Its easily surmised from a sociological standpoint that a profound shift from the feminine to the masculine in societal structures, regardless of how they occurred, would create a equally parallel shift in its religious expression.  A possible global historical event that might be responsible for a widespread shift from the matriarchal to the patriarchal world view in culture and religion is evident around the same time we witness the rise of God being viewed as a masculine figure.   A climate change in the geographical record around 4000-3500 BCE does show a devastating famine that spread throughout the Sahara, Arabian peninsula and Central Asia which spurred civilization to adopt a different stance on the feminine values of Care and Nurture versus the masculine values of Protect and Control.  In other words, dwindling resources created the need for a different mechanism of survival.13  One that would protect resources from invaders as a male animal protects his female from being inseminated by genetic usurpers.  Over generations of adversity, a new culture is slowly born where strength and domination become the preferable characteristics in mating, politics, as well as views on God.  You cannot nurture an invader to drop his weapon and step away from your children any more than a compassionate God is likely to smite your enemies for you.  The people needed a God that would stand up for them and kick some butt.  Reflecting a culture of scarcity with limited supply and increasing demand, "Famine, starvation and mass-migrations related to land-abandonment severely traumatised the originally peaceful and sex-positive inhabitants of those lands, inducing a distinct turning away from original matrism towards patristic forms of behaviour."14  

The Old God and the New God Duke It Out
In the sense that the description of the newly patricized versions of the Divine led to expressions of God as a male celestial being of thunder and vengeance (with an occasional dash of mercy), the Old Testament God could be viewed as one of many and varying incarnations of God, having a distinct personality from the salvific, loving God of the New Testament.  One could entertain the view that the OT God is an entirely separate literary incarnation altogether from the NT God.  Thus both could be viewed as separate and distinct deities from one another, unless one constructs a carefully crafted theological argument in favor of continuity, something that’s difficult to do without being overly cataphatic.  Even if it is the same God, each version exhibits very different approaches to guiding humanity in the intended direction.  The New Testament God is typically viewed as one who brings an opportunity for salvation and displays Love and Mercy at the forefront of Its teachings.  It is a God of nurturing and empowerment.  Attributes which could be said to derive from commonly-accepted feminine stereotypes and yet the patriarchal society remains even as society begins its return to softer, more compassionate actions.  However, the masculine influence could be said to be decreasing over time as we become a more compassionate, peaceful, knowledgeable people.  Statistics do show that we are an increasingly peaceful race over time.  In fact, statistically, we are in the most peaceful time in our planet’s recorded history.15  It may seem hard to believe but experimental psychologist Steven Pinker has revealed some surprising and hopeful conclusions of his statistical work on humanity.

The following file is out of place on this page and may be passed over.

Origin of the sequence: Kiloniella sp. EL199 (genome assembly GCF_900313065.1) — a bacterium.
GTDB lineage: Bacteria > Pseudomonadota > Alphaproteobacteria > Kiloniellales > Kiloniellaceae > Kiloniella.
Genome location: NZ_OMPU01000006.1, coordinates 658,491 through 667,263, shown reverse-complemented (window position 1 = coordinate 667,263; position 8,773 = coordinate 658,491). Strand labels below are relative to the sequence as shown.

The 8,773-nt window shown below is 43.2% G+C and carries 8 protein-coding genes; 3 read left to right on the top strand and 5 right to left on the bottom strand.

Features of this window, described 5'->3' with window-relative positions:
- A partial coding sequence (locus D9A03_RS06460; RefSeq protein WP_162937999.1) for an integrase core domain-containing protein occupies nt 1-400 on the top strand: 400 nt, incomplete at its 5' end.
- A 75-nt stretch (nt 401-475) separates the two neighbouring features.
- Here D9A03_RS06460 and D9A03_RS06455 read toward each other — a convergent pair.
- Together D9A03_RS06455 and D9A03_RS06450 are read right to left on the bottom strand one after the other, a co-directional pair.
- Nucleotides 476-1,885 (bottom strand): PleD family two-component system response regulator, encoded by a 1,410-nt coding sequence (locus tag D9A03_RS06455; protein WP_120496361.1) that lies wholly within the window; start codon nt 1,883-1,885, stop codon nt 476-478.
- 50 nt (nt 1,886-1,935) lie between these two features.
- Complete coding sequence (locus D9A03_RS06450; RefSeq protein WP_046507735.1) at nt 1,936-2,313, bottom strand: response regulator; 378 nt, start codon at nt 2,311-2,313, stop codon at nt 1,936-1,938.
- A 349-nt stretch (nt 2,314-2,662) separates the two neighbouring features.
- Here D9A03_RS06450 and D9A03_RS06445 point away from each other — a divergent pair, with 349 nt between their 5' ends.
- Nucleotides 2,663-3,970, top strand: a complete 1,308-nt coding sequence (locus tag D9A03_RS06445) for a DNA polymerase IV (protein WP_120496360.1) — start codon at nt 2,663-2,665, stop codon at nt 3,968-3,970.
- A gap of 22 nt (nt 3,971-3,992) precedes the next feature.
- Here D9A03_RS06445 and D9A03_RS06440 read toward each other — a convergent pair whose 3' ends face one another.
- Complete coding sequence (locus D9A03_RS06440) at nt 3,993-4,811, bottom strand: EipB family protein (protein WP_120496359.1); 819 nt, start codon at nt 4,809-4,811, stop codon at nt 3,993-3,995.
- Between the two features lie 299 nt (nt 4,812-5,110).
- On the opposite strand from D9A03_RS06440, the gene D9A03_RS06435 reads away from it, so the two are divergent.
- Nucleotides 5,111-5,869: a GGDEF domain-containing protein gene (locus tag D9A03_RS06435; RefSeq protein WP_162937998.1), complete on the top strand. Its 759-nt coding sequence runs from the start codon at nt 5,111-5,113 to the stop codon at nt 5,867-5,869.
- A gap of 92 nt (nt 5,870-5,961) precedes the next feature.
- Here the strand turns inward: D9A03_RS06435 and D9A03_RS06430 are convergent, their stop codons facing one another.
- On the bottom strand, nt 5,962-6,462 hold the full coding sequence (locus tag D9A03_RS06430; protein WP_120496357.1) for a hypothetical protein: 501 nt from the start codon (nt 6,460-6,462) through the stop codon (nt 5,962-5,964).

First century theologian, Marcion of Sinope (c. 85 – c. 160) brought much of this before-and-after view of God into early Christianity.  Marcion, one of the principal early influences on the New Testament canon,16 held that the God of the Hebrew scriptures was false and that only the Father of Christ was the true God, indicating a belief that the Old Testament God was of a different substance altogether, perhaps a different being altogether. “The New Testament, Marcion insisted, revealed the true God in the coming of Christ from heaven. Unlike the Demiurge, this God was a God of love.”17  Here the “true God” is viewed from the perspective of some of the earliest Christian adherents to be an entirely new and different deity than the one worshiped by the Jews preceding Jesus.  One could infer from this view that the God of the New Testament is a different divine being who existed, unrevealed, until Jesus came and taught us about his Father; the true God, according to Marcian.
A modalist18 view would suggest that polytheism and trinitarianism are essentially the same thing: a way of looking at God’s different aspects or personalities so that we can glean little snips of the Single Great Un-Knowable.  Trinitarians would balk at the notion of being glommed up with polytheists.  They see God as being three separate beings in one single Godhead, not various personalities that show up according to either God’s or Humanity’s whim or request.  Modalists claim that the Bible does not refer to God as being of three separate entities, only one, ergo it is a Scriptural fallacy to claim the Bible as the messenger of the concept.  The Trinity is a philosophical concept of man used to translate an understanding of God that is beyond understanding.  Modalists might have a look at the first word in the Bible for God, Elohim, which, as we have discussed, is a plural term.  It does not specifically state plural to mean three, of course, but it’s definitely more than one.